An optimistic vision of how new technologies can be reimagined to increase productivity and personal growth.

HACKING HAPPINESS

WHY YOUR PERSONAL DATA COUNTS AND HOW TRACKING IT CAN CHANGE THE WORLD

Mashable and Guardian contributing writer Havens provides a detailed defense of how developing technologies in augmented reality and wearable devices can increase happiness.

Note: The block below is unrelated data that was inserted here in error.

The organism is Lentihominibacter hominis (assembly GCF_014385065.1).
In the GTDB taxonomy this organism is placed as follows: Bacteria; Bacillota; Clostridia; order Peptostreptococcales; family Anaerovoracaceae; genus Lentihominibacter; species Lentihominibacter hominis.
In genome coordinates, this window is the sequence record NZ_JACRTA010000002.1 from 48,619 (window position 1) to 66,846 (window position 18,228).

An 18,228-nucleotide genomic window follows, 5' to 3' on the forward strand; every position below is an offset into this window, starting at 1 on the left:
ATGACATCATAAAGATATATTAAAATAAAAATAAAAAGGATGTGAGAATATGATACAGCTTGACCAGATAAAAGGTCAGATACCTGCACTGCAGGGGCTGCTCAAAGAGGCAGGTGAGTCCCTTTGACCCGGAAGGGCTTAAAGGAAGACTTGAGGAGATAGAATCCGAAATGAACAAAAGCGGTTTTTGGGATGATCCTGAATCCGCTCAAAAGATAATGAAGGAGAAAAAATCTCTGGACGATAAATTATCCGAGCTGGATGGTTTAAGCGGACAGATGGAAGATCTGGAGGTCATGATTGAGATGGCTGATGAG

According to the author, advances in technology do not have to lead to a dystopian future of government/corporate surveillance and loss of privacy. Rather, they can be used to promote a greater sense of well-being by helping us to better understand ourselves, control our personal data and connect to others. Havens envisions individuals owning their data, which they can choose to share and even sell. Why, he asks, should corporations make money off the data we are currently giving away for a few coupons or rewards points? Furthermore, this data, garnered through the use of wearable devices and apps, can provide individuals with quantifiable information about their habits, preferences and emotional states. This will help people make decisions that will lead to a happier life. Havens spends much of the book discussing positive psychology, including the research that shows one’s happiness increases with altruistic activities. By creating a more “connected world,” he imagines a future in which people are judged not by their words but by their deeds, both personally and professionally. Since our actions will be visible to others, our reputations will no longer be built on superficial attributes but on our behaviors. Havens even imagines the decline of the GDP and the rise of indicators that will measure happiness as a means for gauging wealth and value on a worldwide scale. While the book certainly opens up an important conversation about how individuals can, and should, manage their data in an age of rapid advancements in personal technology, the assumption that we will be able to profit from our data, much less control its use (and then use it to better ourselves and the world), is a rose-colored view.